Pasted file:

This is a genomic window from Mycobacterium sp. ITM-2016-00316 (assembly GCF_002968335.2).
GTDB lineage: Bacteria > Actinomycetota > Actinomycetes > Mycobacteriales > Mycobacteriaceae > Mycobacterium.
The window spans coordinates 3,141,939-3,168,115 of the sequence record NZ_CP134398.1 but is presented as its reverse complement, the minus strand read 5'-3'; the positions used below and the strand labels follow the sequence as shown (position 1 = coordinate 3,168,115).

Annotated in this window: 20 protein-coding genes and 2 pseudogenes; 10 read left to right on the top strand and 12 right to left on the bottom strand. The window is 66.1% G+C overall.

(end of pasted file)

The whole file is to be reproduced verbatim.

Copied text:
This is a genomic window from Mycobacterium sp. ITM-2016-00316 (assembly GCF_002968335.2).
GTDB lineage: Bacteria > Actinomycetota > Actinomycetes > Mycobacteriales > Mycobacteriaceae > Mycobacterium.
The window spans coordinates 3,141,939-3,168,115 of the sequence record NZ_CP134398.1 but is presented as its reverse complement, the minus strand read 5'-3'; the positions used below and the strand labels follow the sequence as shown (position 1 = coordinate 3,168,115).

Annotated in this window: 20 protein-coding genes and 2 pseudogenes; 10 read left to right on the top strand and 12 right to left on the bottom strand. The window is 66.1% G+C overall.